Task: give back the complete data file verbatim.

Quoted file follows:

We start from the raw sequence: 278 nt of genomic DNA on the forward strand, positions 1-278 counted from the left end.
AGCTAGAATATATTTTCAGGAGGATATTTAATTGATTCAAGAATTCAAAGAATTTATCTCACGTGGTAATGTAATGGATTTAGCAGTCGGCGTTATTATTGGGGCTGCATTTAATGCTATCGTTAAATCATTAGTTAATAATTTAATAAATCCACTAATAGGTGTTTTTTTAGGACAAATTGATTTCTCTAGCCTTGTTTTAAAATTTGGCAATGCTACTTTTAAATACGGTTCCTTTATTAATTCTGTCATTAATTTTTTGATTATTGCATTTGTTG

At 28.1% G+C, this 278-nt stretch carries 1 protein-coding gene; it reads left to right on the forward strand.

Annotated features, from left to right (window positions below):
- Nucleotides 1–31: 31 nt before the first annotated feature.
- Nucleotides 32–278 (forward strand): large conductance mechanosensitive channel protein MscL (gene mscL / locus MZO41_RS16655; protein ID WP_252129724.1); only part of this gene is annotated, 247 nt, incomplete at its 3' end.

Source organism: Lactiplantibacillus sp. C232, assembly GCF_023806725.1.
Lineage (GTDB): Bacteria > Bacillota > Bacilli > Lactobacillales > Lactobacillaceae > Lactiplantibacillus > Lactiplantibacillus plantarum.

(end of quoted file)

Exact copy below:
We start from the raw sequence: 278 nt of genomic DNA on the forward strand, positions 1-278 counted from the left end.
AGCTAGAATATATTTTCAGGAGGATATTTAATTGATTCAAGAATTCAAAGAATTTATCTCACGTGGTAATGTAATGGATTTAGCAGTCGGCGTTATTATTGGGGCTGCATTTAATGCTATCGTTAAATCATTAGTTAATAATTTAATAAATCCACTAATAGGTGTTTTTTTAGGACAAATTGATTTCTCTAGCCTTGTTTTAAAATTTGGCAATGCTACTTTTAAATACGGTTCCTTTATTAATTCTGTCATTAATTTTTTGATTATTGCATTTGTTG

At 28.1% G+C, this 278-nt stretch carries 1 protein-coding gene; it reads left to right on the forward strand.

Annotated features, from left to right (window positions below):
- Nucleotides 1–31: 31 nt before the first annotated feature.
- Nucleotides 32–278 (forward strand): large conductance mechanosensitive channel protein MscL (gene mscL / locus MZO41_RS16655; protein ID WP_252129724.1); only part of this gene is annotated, 247 nt, incomplete at its 3' end.

Source organism: Lactiplantibacillus sp. C232, assembly GCF_023806725.1.
Lineage (GTDB): Bacteria > Bacillota > Bacilli > Lactobacillales > Lactobacillaceae > Lactiplantibacillus > Lactiplantibacillus plantarum.